Housing: Define "moderate" realistically. Make a better effort to preserve existing stock via code enforcement and optimal neighborhood planning. Investigate ground rent concept. Encourage innovative financing. County-backed revenue bonds, making better interest rates possible (county has AAA bond rating) and long-term financing for qualified buyers. Awards for moderately priced, quality housing projects. Pursue innovative programs, such as National Consumer Cooperative Banks. Help cut costs by: 1) streamlining the building codes and permit and inspection processes; 2) examining the building fee structure for possible downward cuts; 3) encouraging economy procedures, such as our recently adopted legislation for joint builder funding of roads; and 4) review our WSSC SEOC $1,560 connection charge for possibility of reduction. Implement our county's adopted housing policy judiciously.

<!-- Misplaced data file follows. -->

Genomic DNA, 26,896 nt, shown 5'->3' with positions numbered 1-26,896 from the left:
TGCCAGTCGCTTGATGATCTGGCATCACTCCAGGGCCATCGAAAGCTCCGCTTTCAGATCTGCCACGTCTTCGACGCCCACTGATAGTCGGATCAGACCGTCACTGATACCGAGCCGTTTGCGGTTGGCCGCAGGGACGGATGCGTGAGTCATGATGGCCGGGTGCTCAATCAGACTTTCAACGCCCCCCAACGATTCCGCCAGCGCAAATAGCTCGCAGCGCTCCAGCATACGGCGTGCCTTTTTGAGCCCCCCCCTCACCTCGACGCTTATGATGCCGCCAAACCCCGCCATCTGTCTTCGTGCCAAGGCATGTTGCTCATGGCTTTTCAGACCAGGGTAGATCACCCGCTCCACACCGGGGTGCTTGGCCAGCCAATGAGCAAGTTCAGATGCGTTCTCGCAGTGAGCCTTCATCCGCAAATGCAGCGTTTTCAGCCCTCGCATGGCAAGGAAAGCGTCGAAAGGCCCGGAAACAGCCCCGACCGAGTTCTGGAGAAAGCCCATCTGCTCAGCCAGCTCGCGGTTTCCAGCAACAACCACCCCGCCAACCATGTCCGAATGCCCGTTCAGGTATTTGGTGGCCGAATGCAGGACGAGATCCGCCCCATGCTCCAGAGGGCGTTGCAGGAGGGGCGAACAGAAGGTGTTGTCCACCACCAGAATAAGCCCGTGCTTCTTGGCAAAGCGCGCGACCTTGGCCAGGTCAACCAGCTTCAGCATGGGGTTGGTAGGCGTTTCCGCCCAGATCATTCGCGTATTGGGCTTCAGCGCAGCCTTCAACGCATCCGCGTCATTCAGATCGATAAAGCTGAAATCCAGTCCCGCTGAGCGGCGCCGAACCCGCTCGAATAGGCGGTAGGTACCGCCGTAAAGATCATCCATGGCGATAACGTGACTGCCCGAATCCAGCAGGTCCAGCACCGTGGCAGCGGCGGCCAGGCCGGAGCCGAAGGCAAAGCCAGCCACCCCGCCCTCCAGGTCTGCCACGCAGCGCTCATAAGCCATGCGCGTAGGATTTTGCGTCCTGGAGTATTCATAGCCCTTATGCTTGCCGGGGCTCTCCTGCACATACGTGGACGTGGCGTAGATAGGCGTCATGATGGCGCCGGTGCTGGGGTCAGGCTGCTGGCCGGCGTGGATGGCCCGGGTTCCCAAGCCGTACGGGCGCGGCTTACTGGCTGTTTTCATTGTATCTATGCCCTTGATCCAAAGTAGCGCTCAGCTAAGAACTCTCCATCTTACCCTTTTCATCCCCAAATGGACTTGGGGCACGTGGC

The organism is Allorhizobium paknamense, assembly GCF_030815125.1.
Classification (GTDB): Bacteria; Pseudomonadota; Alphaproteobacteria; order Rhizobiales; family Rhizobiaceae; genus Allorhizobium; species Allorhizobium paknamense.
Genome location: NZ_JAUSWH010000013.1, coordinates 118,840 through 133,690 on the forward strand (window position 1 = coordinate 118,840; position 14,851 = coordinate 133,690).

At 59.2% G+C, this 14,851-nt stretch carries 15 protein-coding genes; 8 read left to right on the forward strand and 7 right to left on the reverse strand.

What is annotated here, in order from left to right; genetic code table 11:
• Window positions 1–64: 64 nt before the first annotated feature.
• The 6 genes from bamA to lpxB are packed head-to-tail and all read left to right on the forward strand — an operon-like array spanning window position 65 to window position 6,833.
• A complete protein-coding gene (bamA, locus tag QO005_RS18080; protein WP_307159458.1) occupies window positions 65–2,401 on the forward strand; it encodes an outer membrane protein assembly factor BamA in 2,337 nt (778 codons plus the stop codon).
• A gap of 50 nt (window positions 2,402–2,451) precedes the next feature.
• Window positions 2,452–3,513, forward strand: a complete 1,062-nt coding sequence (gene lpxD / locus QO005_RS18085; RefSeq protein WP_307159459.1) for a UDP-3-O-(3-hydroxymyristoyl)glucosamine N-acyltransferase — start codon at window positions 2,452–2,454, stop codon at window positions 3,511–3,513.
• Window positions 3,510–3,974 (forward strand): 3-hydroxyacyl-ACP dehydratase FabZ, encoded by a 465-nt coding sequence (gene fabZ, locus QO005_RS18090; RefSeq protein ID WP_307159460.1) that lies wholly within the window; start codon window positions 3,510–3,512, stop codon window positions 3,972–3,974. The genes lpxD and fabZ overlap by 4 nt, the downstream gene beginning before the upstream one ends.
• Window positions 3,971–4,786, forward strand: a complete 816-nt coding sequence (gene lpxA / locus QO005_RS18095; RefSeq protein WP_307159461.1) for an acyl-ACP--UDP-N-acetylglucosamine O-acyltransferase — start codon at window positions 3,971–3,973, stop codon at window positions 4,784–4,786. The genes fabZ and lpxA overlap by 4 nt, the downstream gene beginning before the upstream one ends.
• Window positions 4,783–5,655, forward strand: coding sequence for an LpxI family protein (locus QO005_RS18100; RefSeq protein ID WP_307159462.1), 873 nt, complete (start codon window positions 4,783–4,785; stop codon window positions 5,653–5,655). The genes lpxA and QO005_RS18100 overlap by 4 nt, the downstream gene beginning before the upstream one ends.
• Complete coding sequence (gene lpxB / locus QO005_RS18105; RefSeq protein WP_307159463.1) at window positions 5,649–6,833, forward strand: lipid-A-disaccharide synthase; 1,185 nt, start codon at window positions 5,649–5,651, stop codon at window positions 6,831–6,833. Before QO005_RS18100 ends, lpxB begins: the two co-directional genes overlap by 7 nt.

Population: BLtter outreach to bring to target population existing services and resources provided by both private and public sector, such as language classes; health care, especia-ly screening and inoculations; encouragement of schools to provide courses for mainstreaming but retaining ethnic flavor and traditions; and better utilization of existing public and quasi-public as well as private vocational training programs. Also incorporate innovative programs, such as the partnership in training established by our Office of Economic Development and private employers to employ and train those in need, with objective of upward mobility. Work alsways toward mainstreaming, but always being cognizant of desire to maintain racial and ethnic ties. Work to find satisfactory housing in a variety of geographic areas so as to avoid socio- and/or economic isolation. Encourage community activities, working toward a sharing and an appreciation of our diversities.